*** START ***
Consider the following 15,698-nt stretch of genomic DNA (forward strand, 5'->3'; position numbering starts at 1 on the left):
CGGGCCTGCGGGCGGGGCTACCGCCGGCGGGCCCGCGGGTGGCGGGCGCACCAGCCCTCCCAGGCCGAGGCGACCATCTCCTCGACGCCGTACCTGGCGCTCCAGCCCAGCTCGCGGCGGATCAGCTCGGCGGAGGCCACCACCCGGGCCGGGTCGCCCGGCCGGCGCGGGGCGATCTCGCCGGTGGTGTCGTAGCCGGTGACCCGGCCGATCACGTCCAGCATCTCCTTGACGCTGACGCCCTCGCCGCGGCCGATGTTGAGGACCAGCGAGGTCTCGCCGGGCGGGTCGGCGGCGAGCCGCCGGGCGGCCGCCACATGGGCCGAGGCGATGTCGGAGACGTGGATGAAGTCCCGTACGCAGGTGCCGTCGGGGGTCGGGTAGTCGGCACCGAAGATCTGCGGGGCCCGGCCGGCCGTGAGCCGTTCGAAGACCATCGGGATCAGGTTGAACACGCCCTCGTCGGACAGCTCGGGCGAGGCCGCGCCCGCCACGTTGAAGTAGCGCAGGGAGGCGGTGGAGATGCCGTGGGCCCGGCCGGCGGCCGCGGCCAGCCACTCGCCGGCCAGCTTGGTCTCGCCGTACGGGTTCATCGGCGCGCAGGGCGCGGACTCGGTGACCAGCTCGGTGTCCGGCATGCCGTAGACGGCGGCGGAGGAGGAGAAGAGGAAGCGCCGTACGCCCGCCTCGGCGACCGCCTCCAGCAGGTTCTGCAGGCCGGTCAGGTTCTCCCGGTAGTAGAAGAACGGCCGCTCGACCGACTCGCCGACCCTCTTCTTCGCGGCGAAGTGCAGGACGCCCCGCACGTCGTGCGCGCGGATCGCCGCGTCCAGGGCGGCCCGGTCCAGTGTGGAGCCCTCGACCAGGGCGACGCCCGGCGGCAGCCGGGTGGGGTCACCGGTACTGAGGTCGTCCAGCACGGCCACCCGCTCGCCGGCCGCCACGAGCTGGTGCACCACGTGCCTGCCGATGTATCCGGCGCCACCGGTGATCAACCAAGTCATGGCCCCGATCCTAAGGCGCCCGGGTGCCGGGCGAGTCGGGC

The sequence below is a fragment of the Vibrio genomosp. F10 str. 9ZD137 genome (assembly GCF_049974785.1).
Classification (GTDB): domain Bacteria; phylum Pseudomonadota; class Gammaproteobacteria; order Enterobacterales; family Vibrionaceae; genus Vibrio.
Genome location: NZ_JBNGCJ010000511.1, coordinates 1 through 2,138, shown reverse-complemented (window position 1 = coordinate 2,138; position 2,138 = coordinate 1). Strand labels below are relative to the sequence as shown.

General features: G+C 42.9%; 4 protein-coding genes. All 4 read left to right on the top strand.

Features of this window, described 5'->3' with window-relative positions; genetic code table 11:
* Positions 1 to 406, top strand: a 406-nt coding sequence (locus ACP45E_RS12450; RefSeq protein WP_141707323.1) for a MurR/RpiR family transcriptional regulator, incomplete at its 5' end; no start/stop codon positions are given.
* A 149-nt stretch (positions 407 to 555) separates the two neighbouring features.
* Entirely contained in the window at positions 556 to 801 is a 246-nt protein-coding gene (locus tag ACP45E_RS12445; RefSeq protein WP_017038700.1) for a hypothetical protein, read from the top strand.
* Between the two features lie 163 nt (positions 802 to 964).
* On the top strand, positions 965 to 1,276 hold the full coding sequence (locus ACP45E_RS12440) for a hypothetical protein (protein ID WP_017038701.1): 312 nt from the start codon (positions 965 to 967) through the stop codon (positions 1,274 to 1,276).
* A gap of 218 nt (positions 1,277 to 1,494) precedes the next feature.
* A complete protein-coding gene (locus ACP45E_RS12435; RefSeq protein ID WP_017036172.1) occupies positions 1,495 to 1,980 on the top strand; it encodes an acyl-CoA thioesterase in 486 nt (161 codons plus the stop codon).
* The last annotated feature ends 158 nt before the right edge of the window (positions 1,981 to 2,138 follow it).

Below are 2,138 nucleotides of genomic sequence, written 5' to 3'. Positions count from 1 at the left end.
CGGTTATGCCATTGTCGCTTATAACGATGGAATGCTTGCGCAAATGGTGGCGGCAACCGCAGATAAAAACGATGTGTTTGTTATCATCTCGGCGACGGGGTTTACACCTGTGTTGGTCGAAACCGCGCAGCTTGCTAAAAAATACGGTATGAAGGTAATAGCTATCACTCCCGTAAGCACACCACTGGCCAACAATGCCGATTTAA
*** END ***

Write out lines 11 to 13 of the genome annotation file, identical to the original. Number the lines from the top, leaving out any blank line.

* Between the two features lie 163 nt (positions 802 to 964).
* On the top strand, positions 965 to 1,276 hold the full coding sequence (locus ACP45E_RS12440) for a hypothetical protein (protein ID WP_017038701.1): 312 nt from the start codon (positions 965 to 967) through the stop codon (positions 1,274 to 1,276).
* A gap of 218 nt (positions 1,277 to 1,494) precedes the next feature.